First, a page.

My Take: This bill originally had Restaurant Carry. It no longer has it. There is a tiny technical amendment added that adds “and clerks of court” to the list of people authorized access to the CHP database. This makes sense.

Sections 1, 2, & 3 make Concealed Handgun Permits and Pistol Purchase Permits, and Dealer Records of Sale into confidential records. Newspapers and other nosy people can’t get your private info and publish it anymore

Section 4 says this all goes into effect on December 1, 2013. December 1 is the traditional date for new legislation to take effect in North Carolina.

My recommendation: SUPPORT

To see all the proposed gun related bills in the NC General Assembly for the 2013-2014 session, Click HERE

Counterfeit rifle parts siezed in Cary, NC

You can bet that the anti-gun forces are going to spin out of control on this one.

A secretary of state’s investigator, working with U.S. Homeland Security agents, seized 1,559 mostly counterfeit Chinese parts for rifle accessories when they raided a Cary home earlier this month, according to a search warrant made public Tuesday.

So what exactly did they sieze from a home in the Containment Area for Relocated Yankees?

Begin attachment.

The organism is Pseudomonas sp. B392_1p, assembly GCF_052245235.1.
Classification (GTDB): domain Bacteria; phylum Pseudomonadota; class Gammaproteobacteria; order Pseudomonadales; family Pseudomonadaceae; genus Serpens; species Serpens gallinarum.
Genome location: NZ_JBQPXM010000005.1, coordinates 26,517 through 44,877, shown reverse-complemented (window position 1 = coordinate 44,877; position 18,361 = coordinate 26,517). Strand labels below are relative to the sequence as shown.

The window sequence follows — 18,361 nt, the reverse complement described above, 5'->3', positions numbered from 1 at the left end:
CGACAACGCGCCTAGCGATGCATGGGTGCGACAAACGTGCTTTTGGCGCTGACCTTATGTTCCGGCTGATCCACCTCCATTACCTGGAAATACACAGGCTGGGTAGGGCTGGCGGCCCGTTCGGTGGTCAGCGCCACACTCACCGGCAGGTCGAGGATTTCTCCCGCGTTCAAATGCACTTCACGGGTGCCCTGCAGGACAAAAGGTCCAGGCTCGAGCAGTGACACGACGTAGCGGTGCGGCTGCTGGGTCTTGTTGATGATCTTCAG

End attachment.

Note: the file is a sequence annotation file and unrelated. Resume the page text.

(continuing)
Inside, Davis told Manning, were parts marked as coming from A.R.M.S., Inc., a Massachusetts company that makes equipment for mounting sighting scopes on rifles, particularly the M-16/M-4 military assault rifles and the AR-15 civilian equivalent.

Davis contacted the company, and a senior executive there pronounced the seized mounts to be counterfeit, Davis said.

In the garage at Daybreak Bluff Drive, the returned warrant says, agents found an array of telescopic sights, mounting equipment for sights, several flashlights marked as known brands that can be mounted on rifles for tactical use and other gun grips, butts, butt pads, bipods for supporting the barrel in precise shooting situations and other gear.

It sounds like a bunch of stuff that wouldn’t be interesting except it can be attached to a rifle. If it was counterfeit doggie chew toys it would be more dangerous, but probably wouldn’t be reported in the press.

Here’s a scary one

When someone kicks in your door, even if all he wants is your property, it’s a scary event. So scary, in fact, that NC law says you are presumed to be in reasonable fear for your life.